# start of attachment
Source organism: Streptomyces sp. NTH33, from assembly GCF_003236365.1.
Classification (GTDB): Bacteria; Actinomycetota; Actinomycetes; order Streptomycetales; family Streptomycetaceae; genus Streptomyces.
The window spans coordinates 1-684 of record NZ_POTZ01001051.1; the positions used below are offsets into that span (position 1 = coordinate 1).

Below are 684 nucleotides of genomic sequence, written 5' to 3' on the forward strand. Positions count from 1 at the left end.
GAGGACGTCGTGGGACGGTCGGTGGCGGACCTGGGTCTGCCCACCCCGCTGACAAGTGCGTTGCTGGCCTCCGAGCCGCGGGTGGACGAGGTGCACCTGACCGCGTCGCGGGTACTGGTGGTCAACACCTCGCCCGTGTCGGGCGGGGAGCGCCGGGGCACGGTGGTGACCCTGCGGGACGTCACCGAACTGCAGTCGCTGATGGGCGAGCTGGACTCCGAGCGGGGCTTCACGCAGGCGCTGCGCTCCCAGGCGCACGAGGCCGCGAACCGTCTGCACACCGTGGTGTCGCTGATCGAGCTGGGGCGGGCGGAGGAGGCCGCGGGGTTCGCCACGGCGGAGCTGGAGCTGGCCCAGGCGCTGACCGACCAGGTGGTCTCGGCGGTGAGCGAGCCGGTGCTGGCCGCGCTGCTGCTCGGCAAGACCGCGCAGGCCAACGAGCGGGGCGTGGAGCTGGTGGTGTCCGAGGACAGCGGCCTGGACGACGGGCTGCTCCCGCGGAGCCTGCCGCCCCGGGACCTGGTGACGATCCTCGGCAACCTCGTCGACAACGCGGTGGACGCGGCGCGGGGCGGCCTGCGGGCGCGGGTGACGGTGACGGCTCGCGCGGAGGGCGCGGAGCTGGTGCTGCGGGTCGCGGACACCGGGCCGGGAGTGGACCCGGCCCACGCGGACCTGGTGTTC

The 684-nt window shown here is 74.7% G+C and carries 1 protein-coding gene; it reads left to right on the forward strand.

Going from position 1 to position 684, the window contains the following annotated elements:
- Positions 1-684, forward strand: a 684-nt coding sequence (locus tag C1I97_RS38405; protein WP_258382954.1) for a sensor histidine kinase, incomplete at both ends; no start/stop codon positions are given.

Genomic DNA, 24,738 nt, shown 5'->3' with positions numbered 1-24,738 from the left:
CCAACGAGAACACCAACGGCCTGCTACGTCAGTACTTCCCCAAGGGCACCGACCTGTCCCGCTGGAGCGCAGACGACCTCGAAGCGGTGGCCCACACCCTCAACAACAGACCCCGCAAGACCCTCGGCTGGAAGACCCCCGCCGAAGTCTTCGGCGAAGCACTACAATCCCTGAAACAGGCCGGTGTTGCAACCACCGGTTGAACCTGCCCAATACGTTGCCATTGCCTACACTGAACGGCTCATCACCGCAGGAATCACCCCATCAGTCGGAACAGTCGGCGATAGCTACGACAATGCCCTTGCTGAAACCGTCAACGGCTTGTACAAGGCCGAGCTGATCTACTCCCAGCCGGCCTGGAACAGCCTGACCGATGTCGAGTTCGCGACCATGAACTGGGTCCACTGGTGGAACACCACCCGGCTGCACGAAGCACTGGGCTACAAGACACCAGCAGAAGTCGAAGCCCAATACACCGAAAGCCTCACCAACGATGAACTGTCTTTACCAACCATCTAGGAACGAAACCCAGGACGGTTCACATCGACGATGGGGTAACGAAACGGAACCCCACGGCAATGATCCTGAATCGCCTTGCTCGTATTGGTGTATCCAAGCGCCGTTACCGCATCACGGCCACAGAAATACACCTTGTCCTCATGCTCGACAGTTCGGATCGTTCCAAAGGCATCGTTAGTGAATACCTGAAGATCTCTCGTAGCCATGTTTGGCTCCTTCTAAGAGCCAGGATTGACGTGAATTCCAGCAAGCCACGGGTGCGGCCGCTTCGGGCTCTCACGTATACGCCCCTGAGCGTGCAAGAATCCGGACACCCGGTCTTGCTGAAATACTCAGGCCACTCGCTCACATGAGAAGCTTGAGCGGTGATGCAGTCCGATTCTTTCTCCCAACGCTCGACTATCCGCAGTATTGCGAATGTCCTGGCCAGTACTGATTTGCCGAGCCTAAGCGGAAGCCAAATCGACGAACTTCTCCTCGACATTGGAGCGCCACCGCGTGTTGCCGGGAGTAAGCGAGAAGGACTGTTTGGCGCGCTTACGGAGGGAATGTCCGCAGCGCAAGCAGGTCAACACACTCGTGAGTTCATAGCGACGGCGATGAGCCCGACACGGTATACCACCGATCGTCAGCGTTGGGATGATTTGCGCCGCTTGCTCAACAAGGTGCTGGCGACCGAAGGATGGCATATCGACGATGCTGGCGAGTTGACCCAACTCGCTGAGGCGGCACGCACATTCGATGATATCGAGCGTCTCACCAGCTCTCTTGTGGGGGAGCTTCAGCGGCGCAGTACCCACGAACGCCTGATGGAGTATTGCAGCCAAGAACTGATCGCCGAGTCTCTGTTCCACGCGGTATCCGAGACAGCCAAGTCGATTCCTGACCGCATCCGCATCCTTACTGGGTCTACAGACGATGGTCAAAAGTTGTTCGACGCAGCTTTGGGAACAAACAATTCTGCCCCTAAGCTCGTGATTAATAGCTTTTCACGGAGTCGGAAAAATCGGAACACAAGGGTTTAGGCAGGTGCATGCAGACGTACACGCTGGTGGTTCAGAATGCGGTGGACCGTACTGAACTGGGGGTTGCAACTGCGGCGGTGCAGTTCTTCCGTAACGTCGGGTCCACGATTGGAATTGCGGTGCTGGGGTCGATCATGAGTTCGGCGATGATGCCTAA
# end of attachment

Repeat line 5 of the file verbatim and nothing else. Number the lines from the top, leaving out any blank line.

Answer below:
GAGGACGTCGTGGGACGGTCGGTGGCGGACCTGGGTCTGCCCACCCCGCTGACAAGTGCGTTGCTGGCCTCCGAGCCGCGGGTGGACGAGGTGCACCTGACCGCGTCGCGGGTACTGGTGGTCAACACCTCGCCCGTGTCGGGCGGGGAGCGCCGGGGCACGGTGGTGACCCTGCGGGACGTCACCGAACTGCAGTCGCTGATGGGCGAGCTGGACTCCGAGCGGGGCTTCACGCAGGCGCTGCGCTCCCAGGCGCACGAGGCCGCGAACCGTCTGCACACCGTGGTGTCGCTGATCGAGCTGGGGCGGGCGGAGGAGGCCGCGGGGTTCGCCACGGCGGAGCTGGAGCTGGCCCAGGCGCTGACCGACCAGGTGGTCTCGGCGGTGAGCGAGCCGGTGCTGGCCGCGCTGCTGCTCGGCAAGACCGCGCAGGCCAACGAGCGGGGCGTGGAGCTGGTGGTGTCCGAGGACAGCGGCCTGGACGACGGGCTGCTCCCGCGGAGCCTGCCGCCCCGGGACCTGGTGACGATCCTCGGCAACCTCGTCGACAACGCGGTGGACGCGGCGCGGGGCGGCCTGCGGGCGCGGGTGACGGTGACGGCTCGCGCGGAGGGCGCGGAGCTGGTGCTGCGGGTCGCGGACACCGGGCCGGGAGTGGACCCGGCCCACGCGGACCTGGTGTTC